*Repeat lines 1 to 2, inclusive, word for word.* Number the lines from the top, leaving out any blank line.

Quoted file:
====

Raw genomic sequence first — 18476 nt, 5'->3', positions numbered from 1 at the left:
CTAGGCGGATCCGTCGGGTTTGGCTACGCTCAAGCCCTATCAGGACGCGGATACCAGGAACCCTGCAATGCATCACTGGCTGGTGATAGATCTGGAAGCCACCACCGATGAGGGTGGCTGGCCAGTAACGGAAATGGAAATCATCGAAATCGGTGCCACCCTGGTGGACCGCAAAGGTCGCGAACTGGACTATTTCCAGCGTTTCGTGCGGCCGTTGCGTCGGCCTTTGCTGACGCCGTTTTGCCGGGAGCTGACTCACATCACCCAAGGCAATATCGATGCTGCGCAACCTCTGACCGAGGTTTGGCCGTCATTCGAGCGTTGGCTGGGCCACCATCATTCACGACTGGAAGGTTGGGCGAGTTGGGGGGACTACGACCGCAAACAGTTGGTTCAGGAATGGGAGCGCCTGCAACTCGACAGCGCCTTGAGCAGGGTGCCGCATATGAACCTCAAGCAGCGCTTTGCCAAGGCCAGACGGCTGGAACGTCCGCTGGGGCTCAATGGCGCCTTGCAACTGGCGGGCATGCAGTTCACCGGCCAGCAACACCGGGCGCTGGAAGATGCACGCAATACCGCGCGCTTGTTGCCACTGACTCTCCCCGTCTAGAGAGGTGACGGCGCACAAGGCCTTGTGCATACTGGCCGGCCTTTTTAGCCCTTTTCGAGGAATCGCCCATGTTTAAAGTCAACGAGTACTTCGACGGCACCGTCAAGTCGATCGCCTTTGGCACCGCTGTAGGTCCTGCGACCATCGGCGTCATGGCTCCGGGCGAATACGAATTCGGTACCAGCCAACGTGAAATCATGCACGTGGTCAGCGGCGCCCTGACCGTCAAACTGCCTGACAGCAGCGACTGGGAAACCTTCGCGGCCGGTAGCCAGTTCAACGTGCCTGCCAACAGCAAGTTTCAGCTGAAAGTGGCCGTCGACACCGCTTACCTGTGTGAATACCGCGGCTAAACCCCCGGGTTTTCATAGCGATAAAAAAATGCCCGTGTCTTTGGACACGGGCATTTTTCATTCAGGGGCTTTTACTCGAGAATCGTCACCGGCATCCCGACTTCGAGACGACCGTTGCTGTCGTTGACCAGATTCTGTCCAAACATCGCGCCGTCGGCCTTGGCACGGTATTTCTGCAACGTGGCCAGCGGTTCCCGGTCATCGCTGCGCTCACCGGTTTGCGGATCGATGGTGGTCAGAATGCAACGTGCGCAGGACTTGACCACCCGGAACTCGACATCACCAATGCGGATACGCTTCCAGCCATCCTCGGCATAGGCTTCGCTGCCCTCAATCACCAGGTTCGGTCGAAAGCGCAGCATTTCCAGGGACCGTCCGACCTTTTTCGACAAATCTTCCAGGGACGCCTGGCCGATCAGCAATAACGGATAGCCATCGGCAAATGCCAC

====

Raw genomic sequence first — 18476 nt, 5'->3', positions numbered from 1 at the left:
CTAGGCGGATCCGTCGGGTTTGGCTACGCTCAAGCCCTATCAGGACGCGGATACCAGGAACCCTGCAATGCATCACTGGCTGGTGATAGATCTGGAAGCCACCACCGATGAGGGTGGCTGGCCAGTAACGGAAATGGAAATCATCGAAATCGGTGCCACCCTGGTGGACCGCAAAGGTCGCGAACTGGACTATTTCCAGCGTTTCGTGCGGCCGTTGCGTCGGCCTTTGCTGACGCCGTTTTGCCGGGAGCTGACTCACATCACCCAAGGCAATATCGATGCTGCGCAACCTCTGACCGAGGTTTGGCCGTCATTCGAGCGTTGGCTGGGCCACCATCATTCACGACTGGAAGGTTGGGCGAGTTGGGGGGACTACGACCGCAAACAGTTGGTTCAGGAATGGGAGCGCCTGCAACTCGACAGCGCCTTGAGCAGGGTGCCGCATATGAACCTCAAGCAGCGCTTTGCCAAGGCCAGACGGCTGGAACGTCCGCTGGGGCTCAATGGCGCCTTGCAACTGGCGGGCATGCAGTTCACCGGCCAGCAACACCGGGCGCTGGAAGATGCACGCAATACCGCGCGCTTGTTGCCACTGACTCTCCCCGTCTAGAGAGGTGACGGCGCACAAGGCCTTGTGCATACTGGCCGGCCTTTTTAGCCCTTTTCGAGGAATCGCCCATGTTTAAAGTCAACGAGTACTTCGACGGCACCGTCAAGTCGATCGCCTTTGGCACCGCTGTAGGTCCTGCGACCATCGGCGTCATGGCTCCGGGCGAATACGAATTCGGTACCAGCCAACGTGAAATCATGCACGTGGTCAGCGGCGCCCTGACCGTCAAACTGCCTGACAGCAGCGACTGGGAAACCTTCGCGGCCGGTAGCCAGTTCAACGTGCCTGCCAACAGCAAGTTTCAGCTGAAAGTGGCCGTCGACACCGCTTACCTGTGTGAATACCGCGGCTAAACCCCCGGGTTTTCATAGCGATAAAAAAATGCCCGTGTCTTTGGACACGGGCATTTTTCATTCAGGGGCTTTTACTCGAGAATCGTCACCGGCATCCCGACTTCGAGACGACCGTTGCTGTCGTTGACCAGATTCTGTCCAAACATCGCGCCGTCGGCCTTGGCACGGTATTTCTGCAACGTGGCCAGCGGTTCCCGGTCATCGCTGCGCTCACCGGTTTGCGGATCGATGGTGGTCAGAATGCAACGTGCGCAGGACTTGACCACCCGGAACTCGACATCACCAATGCGGATACGCTTCCAGCCATCCTCGGCATAGGCTTCGCTGCCCTCAATCACCAGGTTCGGTCGAAAGCGCAGCATTTCCAGGGACCGTCCGACCTTTTTCGACAAATCTTCCAGGGACGCCTGGCCGATCAGCAATAACGGATAGCCATCGGCAAATGCCAC